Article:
It’s not hard to believe that the Pretenders are still going strong after forty two years after forming in 1978. They have a bankable back catalogue but rather than rest on the laurels they continue creating great albums and that can be said for their eleventh studio album Hate For Sale. Probably the most disappointing thing is that we probably won’t get to hear it live in Australia for a while until this global health crisis passes over.
The opener and title track Hate For Sale is raucous and has plenty of punk swagger setting the tone for what is to come. Chrissie Hynde has been quoted as saying that this one is their tribute to the punk band they consider as being the most musical of genre, that being The Damned. The Buzz is a great single comparing love affairs and the characteristics of drug addiction.
Produced by the revered Stephen Street (The Smiths, Blur) this album is the first to be written collaboratively by Chrissie Hynde and the highly sought after electrifyingly dynamic guitarist James Walbourne. The trademark driving guitars of Turf Accountant Daddy just rocks. Album highlight for me is the soulful ballad You Can’t Hurt A Fool. There’s plenty of rock ‘n roll lessons to be taken in the lyric “genuine fools, don’t play by the rules, and she won’t reconsider.”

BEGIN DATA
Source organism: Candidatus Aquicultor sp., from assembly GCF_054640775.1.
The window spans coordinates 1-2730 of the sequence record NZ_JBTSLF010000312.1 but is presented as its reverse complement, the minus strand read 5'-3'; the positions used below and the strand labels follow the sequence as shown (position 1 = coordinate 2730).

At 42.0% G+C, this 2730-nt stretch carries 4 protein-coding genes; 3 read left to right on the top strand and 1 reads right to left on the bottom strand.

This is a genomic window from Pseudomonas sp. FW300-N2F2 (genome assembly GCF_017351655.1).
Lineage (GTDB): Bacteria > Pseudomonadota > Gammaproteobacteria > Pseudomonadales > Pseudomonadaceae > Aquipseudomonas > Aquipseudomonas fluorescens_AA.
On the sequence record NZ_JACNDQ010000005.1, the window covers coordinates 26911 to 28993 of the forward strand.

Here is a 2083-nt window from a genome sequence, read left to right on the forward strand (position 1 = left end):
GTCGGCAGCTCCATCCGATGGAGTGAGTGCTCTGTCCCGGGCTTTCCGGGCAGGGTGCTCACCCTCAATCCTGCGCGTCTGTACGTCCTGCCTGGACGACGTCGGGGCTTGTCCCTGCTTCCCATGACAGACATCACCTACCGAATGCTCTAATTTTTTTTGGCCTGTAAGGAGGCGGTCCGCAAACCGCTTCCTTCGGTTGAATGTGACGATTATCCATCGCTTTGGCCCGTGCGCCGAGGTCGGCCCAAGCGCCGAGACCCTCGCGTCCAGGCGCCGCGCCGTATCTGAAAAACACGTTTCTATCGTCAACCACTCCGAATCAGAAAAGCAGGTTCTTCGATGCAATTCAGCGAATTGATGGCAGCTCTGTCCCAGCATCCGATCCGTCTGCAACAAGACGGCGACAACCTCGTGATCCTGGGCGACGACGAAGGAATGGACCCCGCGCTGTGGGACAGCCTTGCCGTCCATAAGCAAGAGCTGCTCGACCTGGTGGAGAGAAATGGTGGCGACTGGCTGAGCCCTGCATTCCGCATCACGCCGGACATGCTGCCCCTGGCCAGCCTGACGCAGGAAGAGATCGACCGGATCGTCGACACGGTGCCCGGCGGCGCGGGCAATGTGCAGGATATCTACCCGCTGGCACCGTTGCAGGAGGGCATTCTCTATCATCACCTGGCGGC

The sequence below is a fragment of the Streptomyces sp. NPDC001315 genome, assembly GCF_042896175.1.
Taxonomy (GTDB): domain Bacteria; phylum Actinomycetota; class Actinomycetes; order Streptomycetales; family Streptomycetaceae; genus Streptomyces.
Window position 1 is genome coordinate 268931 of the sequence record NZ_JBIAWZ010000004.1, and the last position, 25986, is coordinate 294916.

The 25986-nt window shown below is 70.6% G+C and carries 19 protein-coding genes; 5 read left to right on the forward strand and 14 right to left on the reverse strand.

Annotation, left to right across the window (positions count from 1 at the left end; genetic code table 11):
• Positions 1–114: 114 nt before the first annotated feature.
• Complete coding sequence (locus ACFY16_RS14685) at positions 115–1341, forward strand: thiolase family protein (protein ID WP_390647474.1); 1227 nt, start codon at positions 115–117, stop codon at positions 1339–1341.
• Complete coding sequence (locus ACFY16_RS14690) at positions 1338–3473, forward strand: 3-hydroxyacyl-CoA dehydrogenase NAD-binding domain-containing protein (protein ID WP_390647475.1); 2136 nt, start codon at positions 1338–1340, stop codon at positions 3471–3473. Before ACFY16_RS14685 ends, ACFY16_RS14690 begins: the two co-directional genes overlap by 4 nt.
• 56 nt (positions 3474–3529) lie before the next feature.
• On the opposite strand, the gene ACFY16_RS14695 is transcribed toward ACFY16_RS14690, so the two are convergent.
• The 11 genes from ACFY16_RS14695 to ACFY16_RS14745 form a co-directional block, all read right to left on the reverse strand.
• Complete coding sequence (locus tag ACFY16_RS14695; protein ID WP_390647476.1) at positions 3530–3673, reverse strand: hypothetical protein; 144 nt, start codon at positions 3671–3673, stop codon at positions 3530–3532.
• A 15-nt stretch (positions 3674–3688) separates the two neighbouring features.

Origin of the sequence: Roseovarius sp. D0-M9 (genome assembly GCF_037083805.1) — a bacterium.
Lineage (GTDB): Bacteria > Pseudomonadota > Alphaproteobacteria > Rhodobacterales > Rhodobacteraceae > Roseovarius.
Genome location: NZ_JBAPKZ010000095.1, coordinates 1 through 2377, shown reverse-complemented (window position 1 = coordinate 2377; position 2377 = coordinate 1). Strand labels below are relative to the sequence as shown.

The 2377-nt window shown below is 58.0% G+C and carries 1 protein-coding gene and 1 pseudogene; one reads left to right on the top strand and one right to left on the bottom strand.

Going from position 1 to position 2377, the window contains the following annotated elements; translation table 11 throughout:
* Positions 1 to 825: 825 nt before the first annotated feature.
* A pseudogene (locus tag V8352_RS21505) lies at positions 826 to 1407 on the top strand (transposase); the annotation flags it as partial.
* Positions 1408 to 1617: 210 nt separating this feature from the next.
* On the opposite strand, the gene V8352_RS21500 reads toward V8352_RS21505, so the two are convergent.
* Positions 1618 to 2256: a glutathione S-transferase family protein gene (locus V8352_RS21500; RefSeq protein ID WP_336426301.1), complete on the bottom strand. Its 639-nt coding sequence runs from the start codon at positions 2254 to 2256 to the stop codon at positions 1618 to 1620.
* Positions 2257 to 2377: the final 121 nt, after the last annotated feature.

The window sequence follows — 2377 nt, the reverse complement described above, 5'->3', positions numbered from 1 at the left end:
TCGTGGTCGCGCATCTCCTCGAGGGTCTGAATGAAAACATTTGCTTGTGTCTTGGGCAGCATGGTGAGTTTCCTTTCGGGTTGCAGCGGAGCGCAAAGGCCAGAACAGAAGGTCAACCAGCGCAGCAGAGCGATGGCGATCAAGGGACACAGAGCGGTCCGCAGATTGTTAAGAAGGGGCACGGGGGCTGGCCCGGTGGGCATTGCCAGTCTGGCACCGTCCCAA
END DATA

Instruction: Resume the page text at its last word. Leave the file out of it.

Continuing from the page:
There’s something that sticks with me in tracks Maybe Love Is In NYC and Junkie Walk recreating that eclectic 80s style which will no doubt resonate with Pretenders fans. The energetic punk riffs of I Didn’t Want To Be This Lonely to the adventurous dub fused Lightning Man to the closing ballad Crying In Public gives the album plenty of flavour.
Pretenders have proved again that they can still deliver great songs that will strike accord with even the most staunchest of fans and yeah, they still do have plenty to say.
Album Review By Rob Lyon